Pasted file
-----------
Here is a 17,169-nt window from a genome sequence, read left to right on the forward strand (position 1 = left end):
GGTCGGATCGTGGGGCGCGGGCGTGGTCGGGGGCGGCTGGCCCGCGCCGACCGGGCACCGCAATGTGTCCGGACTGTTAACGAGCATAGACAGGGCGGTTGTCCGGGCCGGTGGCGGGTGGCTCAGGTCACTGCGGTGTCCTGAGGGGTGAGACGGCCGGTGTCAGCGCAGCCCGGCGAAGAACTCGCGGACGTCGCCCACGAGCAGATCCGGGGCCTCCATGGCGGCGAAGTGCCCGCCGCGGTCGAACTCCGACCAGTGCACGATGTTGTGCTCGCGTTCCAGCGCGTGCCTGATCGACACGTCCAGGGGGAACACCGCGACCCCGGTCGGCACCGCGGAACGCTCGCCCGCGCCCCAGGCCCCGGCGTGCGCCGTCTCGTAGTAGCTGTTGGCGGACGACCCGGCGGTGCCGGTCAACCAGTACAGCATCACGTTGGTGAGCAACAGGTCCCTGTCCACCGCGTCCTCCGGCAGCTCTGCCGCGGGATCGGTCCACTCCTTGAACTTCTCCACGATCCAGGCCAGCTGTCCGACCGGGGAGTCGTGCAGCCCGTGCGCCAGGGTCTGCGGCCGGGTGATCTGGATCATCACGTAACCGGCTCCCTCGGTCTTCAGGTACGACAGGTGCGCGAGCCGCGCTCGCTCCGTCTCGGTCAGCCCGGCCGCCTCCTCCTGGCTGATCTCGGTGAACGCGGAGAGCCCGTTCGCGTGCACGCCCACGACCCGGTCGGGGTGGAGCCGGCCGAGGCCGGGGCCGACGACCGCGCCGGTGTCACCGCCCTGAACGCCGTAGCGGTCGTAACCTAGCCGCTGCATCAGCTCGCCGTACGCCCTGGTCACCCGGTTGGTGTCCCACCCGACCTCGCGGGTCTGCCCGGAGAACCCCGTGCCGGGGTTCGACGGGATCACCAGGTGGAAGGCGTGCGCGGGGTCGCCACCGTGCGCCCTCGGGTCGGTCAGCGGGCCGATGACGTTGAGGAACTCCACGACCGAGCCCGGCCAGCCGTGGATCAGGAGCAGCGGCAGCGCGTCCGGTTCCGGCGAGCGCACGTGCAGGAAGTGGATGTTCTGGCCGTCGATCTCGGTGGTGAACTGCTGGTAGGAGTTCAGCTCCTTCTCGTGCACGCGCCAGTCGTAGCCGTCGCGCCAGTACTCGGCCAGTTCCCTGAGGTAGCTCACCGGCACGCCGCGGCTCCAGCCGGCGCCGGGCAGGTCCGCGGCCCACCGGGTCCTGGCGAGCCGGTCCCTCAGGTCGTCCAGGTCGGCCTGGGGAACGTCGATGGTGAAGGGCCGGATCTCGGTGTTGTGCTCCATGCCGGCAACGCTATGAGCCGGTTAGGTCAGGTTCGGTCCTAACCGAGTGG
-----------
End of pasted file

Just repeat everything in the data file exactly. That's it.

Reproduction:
Here is a 17,169-nt window from a genome sequence, read left to right on the forward strand (position 1 = left end):
GGTCGGATCGTGGGGCGCGGGCGTGGTCGGGGGCGGCTGGCCCGCGCCGACCGGGCACCGCAATGTGTCCGGACTGTTAACGAGCATAGACAGGGCGGTTGTCCGGGCCGGTGGCGGGTGGCTCAGGTCACTGCGGTGTCCTGAGGGGTGAGACGGCCGGTGTCAGCGCAGCCCGGCGAAGAACTCGCGGACGTCGCCCACGAGCAGATCCGGGGCCTCCATGGCGGCGAAGTGCCCGCCGCGGTCGAACTCCGACCAGTGCACGATGTTGTGCTCGCGTTCCAGCGCGTGCCTGATCGACACGTCCAGGGGGAACACCGCGACCCCGGTCGGCACCGCGGAACGCTCGCCCGCGCCCCAGGCCCCGGCGTGCGCCGTCTCGTAGTAGCTGTTGGCGGACGACCCGGCGGTGCCGGTCAACCAGTACAGCATCACGTTGGTGAGCAACAGGTCCCTGTCCACCGCGTCCTCCGGCAGCTCTGCCGCGGGATCGGTCCACTCCTTGAACTTCTCCACGATCCAGGCCAGCTGTCCGACCGGGGAGTCGTGCAGCCCGTGCGCCAGGGTCTGCGGCCGGGTGATCTGGATCATCACGTAACCGGCTCCCTCGGTCTTCAGGTACGACAGGTGCGCGAGCCGCGCTCGCTCCGTCTCGGTCAGCCCGGCCGCCTCCTCCTGGCTGATCTCGGTGAACGCGGAGAGCCCGTTCGCGTGCACGCCCACGACCCGGTCGGGGTGGAGCCGGCCGAGGCCGGGGCCGACGACCGCGCCGGTGTCACCGCCCTGAACGCCGTAGCGGTCGTAACCTAGCCGCTGCATCAGCTCGCCGTACGCCCTGGTCACCCGGTTGGTGTCCCACCCGACCTCGCGGGTCTGCCCGGAGAACCCCGTGCCGGGGTTCGACGGGATCACCAGGTGGAAGGCGTGCGCGGGGTCGCCACCGTGCGCCCTCGGGTCGGTCAGCGGGCCGATGACGTTGAGGAACTCCACGACCGAGCCCGGCCAGCCGTGGATCAGGAGCAGCGGCAGCGCGTCCGGTTCCGGCGAGCGCACGTGCAGGAAGTGGATGTTCTGGCCGTCGATCTCGGTGGTGAACTGCTGGTAGGAGTTCAGCTCCTTCTCGTGCACGCGCCAGTCGTAGCCGTCGCGCCAGTACTCGGCCAGTTCCCTGAGGTAGCTCACCGGCACGCCGCGGCTCCAGCCGGCGCCGGGCAGGTCCGCGGCCCACCGGGTCCTGGCGAGCCGGTCCCTCAGGTCGTCCAGGTCGGCCTGGGGAACGTCGATGGTGAAGGGCCGGATCTCGGTGTTGTGCTCCATGCCGGCAACGCTATGAGCCGGTTAGGTCAGGTTCGGTCCTAACCGAGTGG